Wednesday, September 19, 2012

Top National Trends for Small Business Development

I just returned from the National Conference for the Association of Small Business Development Centers in New Orleans.  There were over 150 different training opportunities; over 1000 attendees nationally and internationally and likely after viewing over 10,000 slides.

It was a great opportunity to learn best practices, receive network training and meet other advisors.  Whether it was a session on SEO, Business Valuation or Tax Strategies, the information was timely and relevant.

Here are the top five things I learned about current trends for small businesses to be on top of (many are probably no surprise):

1.  Mobile is in.
Unless you do not use the internet, you probably know that more people than ever have smart phones and use them.  Websites need to be optimized for mobile.

2.  Search Engine Optimization is more important than ever.
Search Engine Optimization (SEO) is positioning your website and web content so it ranks higher in Google searches.  The same still holds true as it did five years ago - if a web company offers you 'top rank in Google' searches, shop around.  There are a few basic tips that help your website rank higher in search, and there are also some things to avoid.  Top tip:  Claim your Place page if you have not.  Bonus Tip:  If you do not have a website, you could be losing business.

3.  Customer Relationship Matters.
Customer Relationship Management (CRM) is getting even more strategic.  A recent article talked about how restaurants track their customers by codes such as VIP, CT (Cheap Tipper) and more.  One presenter suggested that you should be in touch with a customer at least every 90 days - whether it's mail, a postcard, e-newsletter or phone call.  Relationship = retention.  You want your customers to stay with you, and more importantly tell all their friends and have them be your advertising.  Some methods are 'free stuff' or, technically included in the up front cost.  For example, an auto dealer that provides free oil changes for one year.  Who wouldn't tell their friends about that?

4.  Top Restaurant Trends.
Here's a news flash.  Customers expect more now than in the past.  It is not enough for a restaurant to have Good Food, Good Service and Clean Restrooms.  Dining out is an 'experience'.  The recession did have an impact on dining trends.  How many of us have said, "We'll just get take out and save the extra cost on drinks, appetizers, etc.".  Other trends are for fast casual, fresh-local, different diets (gluten free, vegan, vegetarian.  Top tip:  Kids = sales.  There's a good reason why restaurants will offer a free kid's meal.  It gets the parents in the door and gives them a perception that they are getting a good deal.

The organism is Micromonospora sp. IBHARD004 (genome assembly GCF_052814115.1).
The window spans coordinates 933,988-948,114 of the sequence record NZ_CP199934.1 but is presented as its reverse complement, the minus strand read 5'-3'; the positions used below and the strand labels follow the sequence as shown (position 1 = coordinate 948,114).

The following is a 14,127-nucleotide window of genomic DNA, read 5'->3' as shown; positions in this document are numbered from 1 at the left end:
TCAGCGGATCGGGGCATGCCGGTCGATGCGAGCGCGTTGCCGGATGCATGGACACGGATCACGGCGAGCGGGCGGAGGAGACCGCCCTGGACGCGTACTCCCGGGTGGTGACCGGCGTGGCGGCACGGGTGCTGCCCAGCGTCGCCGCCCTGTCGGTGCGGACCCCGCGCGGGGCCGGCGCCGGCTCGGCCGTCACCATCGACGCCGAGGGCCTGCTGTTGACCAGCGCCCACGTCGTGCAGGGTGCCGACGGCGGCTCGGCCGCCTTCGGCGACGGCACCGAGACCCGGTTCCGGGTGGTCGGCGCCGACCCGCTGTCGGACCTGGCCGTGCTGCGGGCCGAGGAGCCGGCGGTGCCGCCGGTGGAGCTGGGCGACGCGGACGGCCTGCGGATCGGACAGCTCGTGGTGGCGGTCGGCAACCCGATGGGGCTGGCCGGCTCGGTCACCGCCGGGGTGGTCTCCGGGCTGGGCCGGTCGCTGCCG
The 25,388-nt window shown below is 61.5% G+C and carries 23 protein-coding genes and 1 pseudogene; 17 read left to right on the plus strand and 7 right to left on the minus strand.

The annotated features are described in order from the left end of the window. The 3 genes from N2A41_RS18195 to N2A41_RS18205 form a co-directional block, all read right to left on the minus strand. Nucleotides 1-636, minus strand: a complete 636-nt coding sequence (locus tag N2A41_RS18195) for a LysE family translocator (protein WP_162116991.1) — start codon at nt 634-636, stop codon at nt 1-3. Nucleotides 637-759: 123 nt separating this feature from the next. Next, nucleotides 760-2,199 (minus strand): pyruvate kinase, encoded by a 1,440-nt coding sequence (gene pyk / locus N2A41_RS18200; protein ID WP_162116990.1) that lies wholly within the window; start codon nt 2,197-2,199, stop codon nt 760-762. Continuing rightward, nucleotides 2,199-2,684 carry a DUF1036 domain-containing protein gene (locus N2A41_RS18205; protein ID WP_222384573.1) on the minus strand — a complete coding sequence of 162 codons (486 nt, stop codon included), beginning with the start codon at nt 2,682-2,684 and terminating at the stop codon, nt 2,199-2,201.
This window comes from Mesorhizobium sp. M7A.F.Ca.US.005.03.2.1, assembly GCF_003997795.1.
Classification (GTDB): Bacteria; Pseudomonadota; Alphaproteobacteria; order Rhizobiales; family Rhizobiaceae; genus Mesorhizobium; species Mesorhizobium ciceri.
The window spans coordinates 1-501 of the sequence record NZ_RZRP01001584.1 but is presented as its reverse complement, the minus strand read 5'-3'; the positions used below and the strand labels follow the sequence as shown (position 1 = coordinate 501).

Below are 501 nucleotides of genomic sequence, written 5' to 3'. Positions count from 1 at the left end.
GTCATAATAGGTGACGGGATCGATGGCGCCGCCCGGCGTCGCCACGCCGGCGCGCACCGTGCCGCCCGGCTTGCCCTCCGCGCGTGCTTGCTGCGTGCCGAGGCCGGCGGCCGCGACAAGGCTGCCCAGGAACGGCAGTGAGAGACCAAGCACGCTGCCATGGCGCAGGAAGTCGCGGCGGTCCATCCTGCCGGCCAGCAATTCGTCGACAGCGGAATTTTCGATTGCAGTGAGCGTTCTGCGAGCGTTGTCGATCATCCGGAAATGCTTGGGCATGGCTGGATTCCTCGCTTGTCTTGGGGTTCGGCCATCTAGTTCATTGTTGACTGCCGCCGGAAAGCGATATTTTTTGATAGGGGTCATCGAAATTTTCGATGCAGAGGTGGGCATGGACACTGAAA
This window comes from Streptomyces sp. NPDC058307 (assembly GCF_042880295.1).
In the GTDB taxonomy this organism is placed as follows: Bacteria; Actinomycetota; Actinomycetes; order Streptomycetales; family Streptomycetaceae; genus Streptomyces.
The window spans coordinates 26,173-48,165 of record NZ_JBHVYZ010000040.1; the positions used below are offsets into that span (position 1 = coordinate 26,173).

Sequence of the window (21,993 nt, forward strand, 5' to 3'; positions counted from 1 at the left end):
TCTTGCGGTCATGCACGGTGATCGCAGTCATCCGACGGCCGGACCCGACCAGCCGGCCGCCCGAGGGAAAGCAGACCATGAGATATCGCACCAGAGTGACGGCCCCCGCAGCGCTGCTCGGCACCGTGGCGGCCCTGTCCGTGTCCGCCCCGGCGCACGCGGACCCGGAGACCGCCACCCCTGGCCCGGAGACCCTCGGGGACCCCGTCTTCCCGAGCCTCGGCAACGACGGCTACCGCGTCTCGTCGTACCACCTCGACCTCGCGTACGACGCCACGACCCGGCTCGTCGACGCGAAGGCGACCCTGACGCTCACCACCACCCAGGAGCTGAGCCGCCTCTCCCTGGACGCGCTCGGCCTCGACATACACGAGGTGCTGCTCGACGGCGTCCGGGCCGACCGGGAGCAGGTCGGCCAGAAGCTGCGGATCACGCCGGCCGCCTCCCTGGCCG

5.  Tax Strategies.
An oldie but a goodie - tax strategies isn't the sexiest workshop to attend but I got some great tips.  There are two tax deductions that are often overlooked by small business owners.  The home office deduction and auto deduction are two tax deductions to be aware of if you are a business owner, especially if you have a home-based business.  A home office needs to be a  dedicated space in your home; it can be a portion of a room, not typically garage space, but needs to be dedicated.  The auto deduction can be taken in two ways - by 1) keeping track of miles driven and then using the IRS standard mileage rate at 55.5 cents or 2) the actual expense method.  The most important thing for the auto deduction is documentation - either keep the log, or keep a file with all your receipts.

Monday, September 10, 2012

Great read: Can you patent your idea?

What is an idea worth?
Great article for those inventors that want to patent an idea.

SBA Online: Is your business idea patentable?

The article gives a good summary about:
  • What can and cannot be patented;
  • The different types of patents;
  • The patenting process; and
  • Other ways of protecting your idea/invention.

Just having an idea is not enough.  An inventor or entrepreneur with a new and unique idea/product/service needs to approach this the same way they would start any business.  The best way is to develop a business plan to address the basic business planning questions.

  • Is there a market? 
  • Who will buy it? 
  • What competition is out there?
  • How much does it cost?
  • How will you make money?
  • How much will it cost to get started?
  • Is a patent the best way to protect your product?  
Planning ahead before you run out and spend your life savings to develop a prototype or initial product only to find out that they do not sell could save you time and money down the road.